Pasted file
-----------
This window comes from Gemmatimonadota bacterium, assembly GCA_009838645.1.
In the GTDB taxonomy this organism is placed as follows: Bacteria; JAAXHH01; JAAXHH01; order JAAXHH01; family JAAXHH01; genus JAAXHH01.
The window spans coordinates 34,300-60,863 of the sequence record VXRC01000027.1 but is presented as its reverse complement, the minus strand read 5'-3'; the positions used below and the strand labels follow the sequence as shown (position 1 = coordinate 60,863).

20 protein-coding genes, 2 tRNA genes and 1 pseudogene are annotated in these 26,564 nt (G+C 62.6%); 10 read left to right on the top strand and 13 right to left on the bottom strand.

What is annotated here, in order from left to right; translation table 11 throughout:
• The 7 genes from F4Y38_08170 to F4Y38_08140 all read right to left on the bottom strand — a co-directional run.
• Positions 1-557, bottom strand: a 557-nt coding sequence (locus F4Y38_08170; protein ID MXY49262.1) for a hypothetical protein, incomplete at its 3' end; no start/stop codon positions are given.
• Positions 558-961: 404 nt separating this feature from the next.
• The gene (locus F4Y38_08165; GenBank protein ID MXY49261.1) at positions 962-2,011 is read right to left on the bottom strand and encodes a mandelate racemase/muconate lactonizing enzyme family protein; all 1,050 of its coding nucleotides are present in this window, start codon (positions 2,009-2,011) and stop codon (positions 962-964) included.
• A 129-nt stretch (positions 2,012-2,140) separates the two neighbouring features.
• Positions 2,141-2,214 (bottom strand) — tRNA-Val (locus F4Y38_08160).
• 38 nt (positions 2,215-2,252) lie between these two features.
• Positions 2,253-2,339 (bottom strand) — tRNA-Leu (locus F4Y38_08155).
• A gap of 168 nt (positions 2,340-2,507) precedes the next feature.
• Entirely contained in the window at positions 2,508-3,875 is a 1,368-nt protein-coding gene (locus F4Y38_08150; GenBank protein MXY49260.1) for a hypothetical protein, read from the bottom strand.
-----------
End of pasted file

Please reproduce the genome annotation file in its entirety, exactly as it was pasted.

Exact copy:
This window comes from Gemmatimonadota bacterium, assembly GCA_009838645.1.
In the GTDB taxonomy this organism is placed as follows: Bacteria; JAAXHH01; JAAXHH01; order JAAXHH01; family JAAXHH01; genus JAAXHH01.
The window spans coordinates 34,300-60,863 of the sequence record VXRC01000027.1 but is presented as its reverse complement, the minus strand read 5'-3'; the positions used below and the strand labels follow the sequence as shown (position 1 = coordinate 60,863).

20 protein-coding genes, 2 tRNA genes and 1 pseudogene are annotated in these 26,564 nt (G+C 62.6%); 10 read left to right on the top strand and 13 right to left on the bottom strand.

What is annotated here, in order from left to right; translation table 11 throughout:
• The 7 genes from F4Y38_08170 to F4Y38_08140 all read right to left on the bottom strand — a co-directional run.
• Positions 1-557, bottom strand: a 557-nt coding sequence (locus F4Y38_08170; protein ID MXY49262.1) for a hypothetical protein, incomplete at its 3' end; no start/stop codon positions are given.
• Positions 558-961: 404 nt separating this feature from the next.
• The gene (locus F4Y38_08165; GenBank protein ID MXY49261.1) at positions 962-2,011 is read right to left on the bottom strand and encodes a mandelate racemase/muconate lactonizing enzyme family protein; all 1,050 of its coding nucleotides are present in this window, start codon (positions 2,009-2,011) and stop codon (positions 962-964) included.
• A 129-nt stretch (positions 2,012-2,140) separates the two neighbouring features.
• Positions 2,141-2,214 (bottom strand) — tRNA-Val (locus F4Y38_08160).
• 38 nt (positions 2,215-2,252) lie between these two features.
• Positions 2,253-2,339 (bottom strand) — tRNA-Leu (locus F4Y38_08155).
• A gap of 168 nt (positions 2,340-2,507) precedes the next feature.
• Entirely contained in the window at positions 2,508-3,875 is a 1,368-nt protein-coding gene (locus F4Y38_08150; GenBank protein MXY49260.1) for a hypothetical protein, read from the bottom strand.